The Client Is Not Always Right

It was one of those “Hello McFly” moments (if you remember the iconic line from Back to the Future with Michael J. Fox). On stage at a national retirement income industry summit featuring brilliant scholars and company CEOs. A panel of confident, self-directed investors said they felt they didn’t need any help (this is before the recent 20% sell off, BTW). “I feel like advisors are trying to sell me something”, each of them remarked. The line of the day came from a top advisor with an insurance company parent that started off replying, “If you feel like you are being sold something, maybe you need something!” Drop the mic – a subdued chuckle rolled through the room.

Perspective is Personal, and Preparedness is a Preference

I’m fortunate to work a lot with the Alliance for Lifetime Income (, a not-for-profit group dedicated to championing retirement income – supported and funded by 24 of the biggest companies in financial services and retirement. The summit organized by ALI and roundly attended by industry leaders sought to expose all perspectives. The confident over-confidence of investors sounds familiar to those of us who have been around for awhile. If you’ve lost 50% of your account value in a “correction”, you have perspective. That would be most Baby Boomers – the dominant client cohort today and for the forseeable future. The Alliance and its educational arm, the Retirement Income Institute, keep tabs on consumer views with terrific studies like the most recent work, Protected Income and Planning Study with @Cannex.

The work of the ALI and the RII shows that people do know better – and they are learning more every day about how little they know.

Welcome to the Curveballs of Retirement

Navigating retirement is a bit like batting in a baseball game against a wild pitcher. You expect the fastball down the middle – the cost of living, healthcare, et al. You prepare for those pitches. But life sometimes gets in the way of the expected and it’s really hard to prepare for the inevitable curveball – like an illness – or a wild pitch like your only home being wiped out by a hurricane. My 88 year mom was standing tall at the plate for the first 25 years of her retirement. My dad set up four two-life annuities from his universities and had a New York State pension. Mom gets five checks a month since he passed away in 2016 – and can’t spend the income. And then Hurricane Ian blew up her idyllic Sanibel Island world. Safely evacuated by my nearby sister, she is crushed but grateful to also own a share in a continuous care retirement center on the mainland where she can live safely and close to both professional care and longtime friends. She no longer remembers how she fought that idea….

Helping Clients Learn How to Hit the Curve

I continue to fear that most people are not prepared for retirement. That’s a big statement, but understand the perspective. Most people don’t have the cash to survive a protracted retirement. Longevity will suck up their savings. Especially if markets and interest rates don’t cooperate. And especially when big expenses, aka curveballs, are added into the mix. A very interesting interview I conducted recently with a terrific advisor revealed his approach to longevity education and planning. He navigates clients through the regular planning process with Money Guide. He congratulates them and thanks them for their patience. Then he says, “And now we do it again – with the ‘what-ifs’ included”. Time to learn how to hit the curve.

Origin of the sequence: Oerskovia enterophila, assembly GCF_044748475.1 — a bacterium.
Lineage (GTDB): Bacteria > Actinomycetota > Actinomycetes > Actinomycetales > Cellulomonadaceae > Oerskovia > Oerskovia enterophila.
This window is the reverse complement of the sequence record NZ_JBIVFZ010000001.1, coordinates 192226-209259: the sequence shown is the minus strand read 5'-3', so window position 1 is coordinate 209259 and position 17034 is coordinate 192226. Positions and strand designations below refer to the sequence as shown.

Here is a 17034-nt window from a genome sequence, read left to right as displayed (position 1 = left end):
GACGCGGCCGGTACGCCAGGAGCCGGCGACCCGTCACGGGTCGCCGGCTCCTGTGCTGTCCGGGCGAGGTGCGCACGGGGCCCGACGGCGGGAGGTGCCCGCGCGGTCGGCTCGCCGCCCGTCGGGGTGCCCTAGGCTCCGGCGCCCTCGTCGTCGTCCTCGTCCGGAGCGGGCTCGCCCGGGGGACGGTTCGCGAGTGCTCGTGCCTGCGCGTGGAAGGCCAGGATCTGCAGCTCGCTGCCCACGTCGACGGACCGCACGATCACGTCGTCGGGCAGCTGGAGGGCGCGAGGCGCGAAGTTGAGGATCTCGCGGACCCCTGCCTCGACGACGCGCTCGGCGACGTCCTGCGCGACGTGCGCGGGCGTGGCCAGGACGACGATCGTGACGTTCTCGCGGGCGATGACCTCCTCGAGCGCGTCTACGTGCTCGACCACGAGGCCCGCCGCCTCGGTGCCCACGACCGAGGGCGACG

That Wild Pitch Just Might Hit Your Head

More and more smart thinkers are talking about the non-financial issues of retirement, or what my ALI colleague Mike Harris calls, “emotional finance”. Your client might have money for retirement but an undeveloped sense of what you will do in retirement to avoid isolation, boredom, lack of purpose. I see those forces eating away the spirit of friends and relatives. Another great industry colleague, Eric Sutherland of PIMCO rescued his mother from her retirement paradise but she lost her friends as they fled to disparate locations. And don’t try to tell me that pickleball is enough to engage a Type A businessperson at the same level. Silver lining: my aging orthopedist stays young fixing those folks.

Practice Management Pandemonium

The bottom line is that there is now building a slowly moving conveyor belt of pre-retirees, new retirees and wannabe retirees, all in various stages of education, realization and comprehension. Unlike the relative order associated with investing for the future when everyone is equally impacted by markets and news – this lineup is all over the place. If I stretch that baseball analogy, we have an unlimited roster of players (clients) of varying abilities facing an equally prodigious pitching staff firing pitches (life events) of all kinds at all of them at once. And that is now the typical advisor’s practice – a free-for-all of issues and events across multiple generation families scrambling to adapt. You will be tested as never before by the sheer volume of activity. Organization, teamwork, digital support all play a role.

Objective: Be Worthy of Being Consulted

Master the madness. Help people face the curveball and at least deflect its damage. Listen to them explain what happened. Listen more. Ask questions. Only then can you provide some perspective, some education. And then listen some more to reactions. There is plenty of time to suggest actions to prevent but seldom any time to linger over an unexpected head shot. Sooth, calm and balm. The best advisors know these events happen, they know how to handle them and that the most important step is listen well. That’s what defines a great advisor in this crazy land of retirement – a listener who has been there and can project their professionalism through their confidence.

Related: Wealthy Investors Are Optimistic